“If it's wild to your own heart, protect it. Preserve it. Love it. And fight for it, and dedicate yourself to it, whether it's a mountain range, your wife, your husband, or even (god forbid) your job. It doesn't matter if it's wild to anyone else: if it's what makes your heart sing, if it's what makes your days soar like a hawk in the summertime, then focus on it. Because for sure, it's wild, and if it's wild, it'll mean you're still free. No matter where you are.” ― Rick Bass
“There are so many unsung heroines and heroes at this broken moment in our collective story, so many courageous persons who, unbeknownst to themselves, are holding together the world by their resolute love or contagious joy. Although I do not know your names, I can feel you out there.” - David Abram
"It is never too late to be what you might have been. " - George Elliot
As a follow-up to yesterday's post, here's Daniel Egnéus discussing the creation of his illustrations for "Little Red Riding Hood." Egnéus is a Swedish-born artist who now lives and works in Italy.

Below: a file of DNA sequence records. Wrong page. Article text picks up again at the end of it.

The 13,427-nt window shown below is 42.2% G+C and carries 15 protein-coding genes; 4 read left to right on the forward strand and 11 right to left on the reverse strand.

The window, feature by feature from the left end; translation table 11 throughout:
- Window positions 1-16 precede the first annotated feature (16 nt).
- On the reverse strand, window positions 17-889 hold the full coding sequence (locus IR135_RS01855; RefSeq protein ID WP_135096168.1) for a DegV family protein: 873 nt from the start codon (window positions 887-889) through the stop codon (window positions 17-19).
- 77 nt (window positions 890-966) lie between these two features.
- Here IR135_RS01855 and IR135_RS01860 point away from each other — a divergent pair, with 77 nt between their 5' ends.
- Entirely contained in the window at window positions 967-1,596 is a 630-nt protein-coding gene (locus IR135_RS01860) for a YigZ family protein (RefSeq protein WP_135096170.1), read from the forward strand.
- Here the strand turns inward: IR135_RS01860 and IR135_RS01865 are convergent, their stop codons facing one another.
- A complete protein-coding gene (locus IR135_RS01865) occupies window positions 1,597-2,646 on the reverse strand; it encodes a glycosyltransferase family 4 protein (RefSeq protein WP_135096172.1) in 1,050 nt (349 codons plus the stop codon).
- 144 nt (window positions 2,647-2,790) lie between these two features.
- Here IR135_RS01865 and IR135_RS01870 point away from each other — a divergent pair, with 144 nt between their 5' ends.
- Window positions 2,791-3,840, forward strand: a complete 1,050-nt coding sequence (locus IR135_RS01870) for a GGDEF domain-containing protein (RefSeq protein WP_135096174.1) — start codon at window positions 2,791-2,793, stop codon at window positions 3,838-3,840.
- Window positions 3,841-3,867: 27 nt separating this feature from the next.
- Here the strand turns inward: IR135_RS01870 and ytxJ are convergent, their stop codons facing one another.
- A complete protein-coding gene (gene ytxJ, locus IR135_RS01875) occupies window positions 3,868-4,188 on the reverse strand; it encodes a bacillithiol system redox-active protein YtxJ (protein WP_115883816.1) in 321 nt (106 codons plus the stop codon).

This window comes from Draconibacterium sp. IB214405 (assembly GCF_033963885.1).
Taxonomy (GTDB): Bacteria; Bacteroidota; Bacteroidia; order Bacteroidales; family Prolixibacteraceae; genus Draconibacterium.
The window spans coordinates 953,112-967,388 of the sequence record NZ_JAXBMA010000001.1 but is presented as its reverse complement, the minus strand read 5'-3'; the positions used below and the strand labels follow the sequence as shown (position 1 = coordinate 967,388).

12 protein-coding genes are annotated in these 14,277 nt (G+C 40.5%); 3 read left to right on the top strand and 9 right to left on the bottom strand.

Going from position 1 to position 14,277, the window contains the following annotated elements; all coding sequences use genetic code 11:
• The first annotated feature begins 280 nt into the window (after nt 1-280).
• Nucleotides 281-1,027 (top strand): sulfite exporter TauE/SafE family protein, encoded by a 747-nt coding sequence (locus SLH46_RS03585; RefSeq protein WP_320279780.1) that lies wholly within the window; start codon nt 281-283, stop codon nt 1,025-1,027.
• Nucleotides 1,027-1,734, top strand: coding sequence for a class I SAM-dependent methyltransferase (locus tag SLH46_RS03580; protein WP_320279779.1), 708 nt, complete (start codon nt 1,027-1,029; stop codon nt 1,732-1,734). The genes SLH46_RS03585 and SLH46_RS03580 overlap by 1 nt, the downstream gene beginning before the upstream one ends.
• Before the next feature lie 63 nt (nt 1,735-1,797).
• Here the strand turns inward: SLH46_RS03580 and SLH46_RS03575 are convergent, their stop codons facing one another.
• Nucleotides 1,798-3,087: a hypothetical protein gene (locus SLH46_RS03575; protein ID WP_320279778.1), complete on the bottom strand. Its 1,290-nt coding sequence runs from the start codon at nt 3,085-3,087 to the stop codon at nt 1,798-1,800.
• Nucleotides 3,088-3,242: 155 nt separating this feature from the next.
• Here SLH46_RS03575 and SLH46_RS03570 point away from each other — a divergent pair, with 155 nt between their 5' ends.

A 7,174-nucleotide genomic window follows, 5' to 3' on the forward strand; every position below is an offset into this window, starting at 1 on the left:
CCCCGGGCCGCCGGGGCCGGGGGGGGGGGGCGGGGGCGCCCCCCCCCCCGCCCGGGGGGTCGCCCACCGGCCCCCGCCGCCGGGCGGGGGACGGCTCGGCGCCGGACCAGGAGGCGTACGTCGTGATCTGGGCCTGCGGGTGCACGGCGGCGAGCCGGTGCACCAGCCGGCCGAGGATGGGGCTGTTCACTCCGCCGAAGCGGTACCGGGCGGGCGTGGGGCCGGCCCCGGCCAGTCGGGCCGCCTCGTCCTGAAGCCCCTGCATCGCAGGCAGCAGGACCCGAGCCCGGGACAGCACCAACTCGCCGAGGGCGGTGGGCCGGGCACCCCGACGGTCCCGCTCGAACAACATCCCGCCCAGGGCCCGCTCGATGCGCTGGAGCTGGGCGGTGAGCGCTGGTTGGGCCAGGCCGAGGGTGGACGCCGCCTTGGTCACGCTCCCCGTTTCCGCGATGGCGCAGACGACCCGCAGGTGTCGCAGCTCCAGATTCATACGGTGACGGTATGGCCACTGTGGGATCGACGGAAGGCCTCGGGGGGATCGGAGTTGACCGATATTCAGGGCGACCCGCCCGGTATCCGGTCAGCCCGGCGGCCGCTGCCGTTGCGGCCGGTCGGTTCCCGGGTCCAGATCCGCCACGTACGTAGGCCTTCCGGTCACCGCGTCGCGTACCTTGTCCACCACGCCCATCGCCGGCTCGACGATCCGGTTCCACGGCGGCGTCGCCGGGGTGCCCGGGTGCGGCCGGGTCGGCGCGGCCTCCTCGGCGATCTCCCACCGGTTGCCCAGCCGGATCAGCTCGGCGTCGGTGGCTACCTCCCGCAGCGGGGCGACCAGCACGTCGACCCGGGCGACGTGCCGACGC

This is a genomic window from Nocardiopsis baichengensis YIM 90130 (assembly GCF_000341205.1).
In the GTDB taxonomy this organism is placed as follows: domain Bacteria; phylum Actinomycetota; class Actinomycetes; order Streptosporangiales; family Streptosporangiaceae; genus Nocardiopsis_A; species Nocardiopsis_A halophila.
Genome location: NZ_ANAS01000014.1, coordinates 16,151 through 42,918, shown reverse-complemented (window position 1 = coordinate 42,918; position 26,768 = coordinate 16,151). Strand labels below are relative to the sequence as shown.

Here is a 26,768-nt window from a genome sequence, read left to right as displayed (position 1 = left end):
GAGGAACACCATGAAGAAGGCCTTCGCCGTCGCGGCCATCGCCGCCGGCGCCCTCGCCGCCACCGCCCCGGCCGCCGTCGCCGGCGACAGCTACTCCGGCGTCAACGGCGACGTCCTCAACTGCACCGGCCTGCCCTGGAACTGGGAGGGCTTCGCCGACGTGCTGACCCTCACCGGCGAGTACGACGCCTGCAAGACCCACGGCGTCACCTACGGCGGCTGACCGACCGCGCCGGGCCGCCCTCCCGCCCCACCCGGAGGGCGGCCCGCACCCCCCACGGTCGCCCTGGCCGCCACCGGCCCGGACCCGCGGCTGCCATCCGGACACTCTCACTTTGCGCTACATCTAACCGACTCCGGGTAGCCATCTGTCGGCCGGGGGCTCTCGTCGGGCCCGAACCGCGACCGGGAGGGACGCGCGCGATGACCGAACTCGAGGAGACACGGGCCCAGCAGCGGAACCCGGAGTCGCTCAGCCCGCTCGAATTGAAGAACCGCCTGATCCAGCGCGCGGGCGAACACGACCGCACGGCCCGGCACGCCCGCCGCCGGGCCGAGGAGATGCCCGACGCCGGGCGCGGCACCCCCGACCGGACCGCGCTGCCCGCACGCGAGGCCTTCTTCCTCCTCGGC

"What was the appeal [of fairy tales]? It's hard to be definite about that. The stories didn't have any direct application to our real lives. They weren't much good from a practicle point of view. At this time, we were living half the year in the Canadian north woods, and we knew if we went for a walk there, we were unlikely to come upon any castles, if we met any wolves or bears they wouldn't be the talking kind, if we kissed a frog it would most likely pee on us, and if we got lost, we wouldn't find any short-sighted, evil old women with patisserie cottages and child-sized ovens. Rescue, if any, would not be applied by princes. So it wasn't our outer lives that Grimms' tales addressed: it was our inner ones. These stories have survived as stories, over so many centuries and in so many variations, because they do make such an appeal to the inner life -- you could say 'the dreaming self' and not be far wrong, because they are both the stuff of nightmare and magical thinking. As Margaret Drabble says, there is a mystery in such stories which is beyond the rational mind." - Margaret Atwood